The game, whatever you give it, it's going to give it back to you. That's just how I feel about it. Early in my career, things came easy. Really easy. Once I realized I was good enough to compete at that level, I was like, 'Man, I'm just going to take advantage of this.' I was taking advantage of it, but at the same time, I was taking advantage, but I was creating something wrong on the other side. I wasn't paying attention to taking care of myself, taking care of my body. I was playing on pure talent. There's a sense of invincibility that all of us as NFL players tend to have. If you don't focus or recommit every year, things tend to catch up with you. For me, it was the injury bug. I realized how important it was to me and that's the thing that reignited that flame, that love for the game. It mattered to me. I went out and started to create a different foundation. I started taking care of my body and realizing how things needed to be done to be successful. Having missed 'X' amount of games, every time you're out there's a sense of depression and a sense of how bad I wanted it, how much I needed it. I needed football, and for me, it just made me a better person. I was able to prepare and do some things differently.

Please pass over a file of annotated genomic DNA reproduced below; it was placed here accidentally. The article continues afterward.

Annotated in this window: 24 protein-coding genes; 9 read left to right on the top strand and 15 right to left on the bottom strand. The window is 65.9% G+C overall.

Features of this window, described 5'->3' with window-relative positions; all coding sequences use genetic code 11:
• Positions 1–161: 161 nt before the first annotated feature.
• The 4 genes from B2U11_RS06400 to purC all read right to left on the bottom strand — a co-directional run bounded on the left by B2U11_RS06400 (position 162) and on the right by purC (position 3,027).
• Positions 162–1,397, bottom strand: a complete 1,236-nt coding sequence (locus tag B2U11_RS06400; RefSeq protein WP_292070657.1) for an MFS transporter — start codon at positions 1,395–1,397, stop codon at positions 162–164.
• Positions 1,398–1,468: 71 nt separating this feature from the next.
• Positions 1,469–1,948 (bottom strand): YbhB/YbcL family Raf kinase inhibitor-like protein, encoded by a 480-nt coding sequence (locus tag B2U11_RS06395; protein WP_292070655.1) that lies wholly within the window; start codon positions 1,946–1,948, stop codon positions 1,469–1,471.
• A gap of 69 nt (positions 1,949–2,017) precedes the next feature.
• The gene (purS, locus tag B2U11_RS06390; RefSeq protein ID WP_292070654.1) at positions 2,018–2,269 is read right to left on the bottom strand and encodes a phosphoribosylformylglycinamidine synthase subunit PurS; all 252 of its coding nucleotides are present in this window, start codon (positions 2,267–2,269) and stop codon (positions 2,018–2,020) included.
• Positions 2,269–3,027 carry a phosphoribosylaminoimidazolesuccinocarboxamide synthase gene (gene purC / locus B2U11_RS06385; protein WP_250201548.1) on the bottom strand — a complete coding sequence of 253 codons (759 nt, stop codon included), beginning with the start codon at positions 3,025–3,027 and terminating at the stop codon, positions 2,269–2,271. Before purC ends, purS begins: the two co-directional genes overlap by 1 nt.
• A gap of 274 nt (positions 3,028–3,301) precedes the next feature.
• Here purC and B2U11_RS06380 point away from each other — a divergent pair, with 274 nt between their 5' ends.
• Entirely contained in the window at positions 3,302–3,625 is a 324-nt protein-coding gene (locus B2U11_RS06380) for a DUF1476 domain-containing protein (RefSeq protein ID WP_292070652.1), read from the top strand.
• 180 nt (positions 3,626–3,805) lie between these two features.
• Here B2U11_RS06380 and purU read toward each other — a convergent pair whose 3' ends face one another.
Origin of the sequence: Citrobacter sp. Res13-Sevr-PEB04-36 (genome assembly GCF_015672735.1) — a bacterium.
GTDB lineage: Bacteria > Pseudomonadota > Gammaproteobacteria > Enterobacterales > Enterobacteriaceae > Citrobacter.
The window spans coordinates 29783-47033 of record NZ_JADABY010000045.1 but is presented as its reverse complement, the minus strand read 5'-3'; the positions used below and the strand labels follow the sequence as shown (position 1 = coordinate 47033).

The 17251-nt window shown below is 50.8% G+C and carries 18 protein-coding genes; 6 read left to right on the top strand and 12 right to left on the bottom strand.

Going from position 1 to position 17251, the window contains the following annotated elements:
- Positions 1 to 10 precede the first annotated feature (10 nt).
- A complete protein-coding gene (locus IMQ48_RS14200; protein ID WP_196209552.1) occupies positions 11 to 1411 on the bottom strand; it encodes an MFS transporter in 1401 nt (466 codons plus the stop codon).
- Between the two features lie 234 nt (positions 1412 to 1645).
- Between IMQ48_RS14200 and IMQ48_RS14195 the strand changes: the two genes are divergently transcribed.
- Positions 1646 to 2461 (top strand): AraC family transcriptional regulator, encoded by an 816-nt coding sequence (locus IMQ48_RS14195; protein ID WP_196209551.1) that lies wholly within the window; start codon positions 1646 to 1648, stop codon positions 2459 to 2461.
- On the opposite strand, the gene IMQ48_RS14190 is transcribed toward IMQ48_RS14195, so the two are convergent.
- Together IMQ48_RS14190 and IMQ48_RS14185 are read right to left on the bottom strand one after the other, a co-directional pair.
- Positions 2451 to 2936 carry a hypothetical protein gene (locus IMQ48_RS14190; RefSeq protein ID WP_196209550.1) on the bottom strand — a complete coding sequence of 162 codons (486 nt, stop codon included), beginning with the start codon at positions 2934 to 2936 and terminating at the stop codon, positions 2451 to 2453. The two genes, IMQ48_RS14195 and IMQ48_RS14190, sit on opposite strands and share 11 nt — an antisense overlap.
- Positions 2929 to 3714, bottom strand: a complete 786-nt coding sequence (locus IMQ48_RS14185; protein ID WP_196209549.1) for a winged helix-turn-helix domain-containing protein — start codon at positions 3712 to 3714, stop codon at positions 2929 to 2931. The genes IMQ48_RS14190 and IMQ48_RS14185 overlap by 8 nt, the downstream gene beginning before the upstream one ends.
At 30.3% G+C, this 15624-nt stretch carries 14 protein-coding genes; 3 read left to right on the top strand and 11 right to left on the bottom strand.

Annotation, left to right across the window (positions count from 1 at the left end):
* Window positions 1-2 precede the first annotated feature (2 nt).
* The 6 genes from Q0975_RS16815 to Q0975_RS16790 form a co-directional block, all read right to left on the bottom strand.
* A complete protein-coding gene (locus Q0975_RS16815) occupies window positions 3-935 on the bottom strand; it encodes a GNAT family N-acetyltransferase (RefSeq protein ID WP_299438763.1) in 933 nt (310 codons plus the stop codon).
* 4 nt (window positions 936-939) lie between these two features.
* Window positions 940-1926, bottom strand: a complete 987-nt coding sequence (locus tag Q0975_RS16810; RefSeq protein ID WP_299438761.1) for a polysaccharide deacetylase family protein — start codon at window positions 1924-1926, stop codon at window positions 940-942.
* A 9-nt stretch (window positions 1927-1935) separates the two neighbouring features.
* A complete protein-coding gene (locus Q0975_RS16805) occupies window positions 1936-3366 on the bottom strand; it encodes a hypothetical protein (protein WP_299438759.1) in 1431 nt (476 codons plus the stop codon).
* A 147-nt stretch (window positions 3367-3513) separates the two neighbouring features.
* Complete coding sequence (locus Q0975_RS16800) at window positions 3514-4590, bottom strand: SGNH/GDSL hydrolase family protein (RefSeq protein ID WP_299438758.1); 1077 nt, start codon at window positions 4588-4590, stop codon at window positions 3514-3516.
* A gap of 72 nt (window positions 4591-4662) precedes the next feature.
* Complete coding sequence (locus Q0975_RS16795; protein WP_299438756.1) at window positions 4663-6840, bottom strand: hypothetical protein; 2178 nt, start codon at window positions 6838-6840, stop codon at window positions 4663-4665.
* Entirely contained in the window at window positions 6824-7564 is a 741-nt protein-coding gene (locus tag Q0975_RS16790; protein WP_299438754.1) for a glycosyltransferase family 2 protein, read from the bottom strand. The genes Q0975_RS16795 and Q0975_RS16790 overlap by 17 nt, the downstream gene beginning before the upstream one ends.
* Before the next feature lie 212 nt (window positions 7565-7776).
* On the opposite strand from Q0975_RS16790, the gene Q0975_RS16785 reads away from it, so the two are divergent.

You speak a lot to younger players. Assuming that's the message...
That's what I try to tell the current players, the younger guys. You have to realize your priorities, how important it is to you, and not just the money. The money's good. We all know that. You're getting paid for something you love to do for fun, but that can all come to an abrupt ending if you forget your priorities. It's something you're supposed to love and supposed to cherish. When they say it's, 'Not for long,' people don't understand how true it is. Those 13 years went by in the snap of a finger. That 13 years is gone. Guys don't realize it.
There are those who say your transformation as a player was one of the most remarkable they've seen. From a shy kid from Belle Glade to a veteran leader...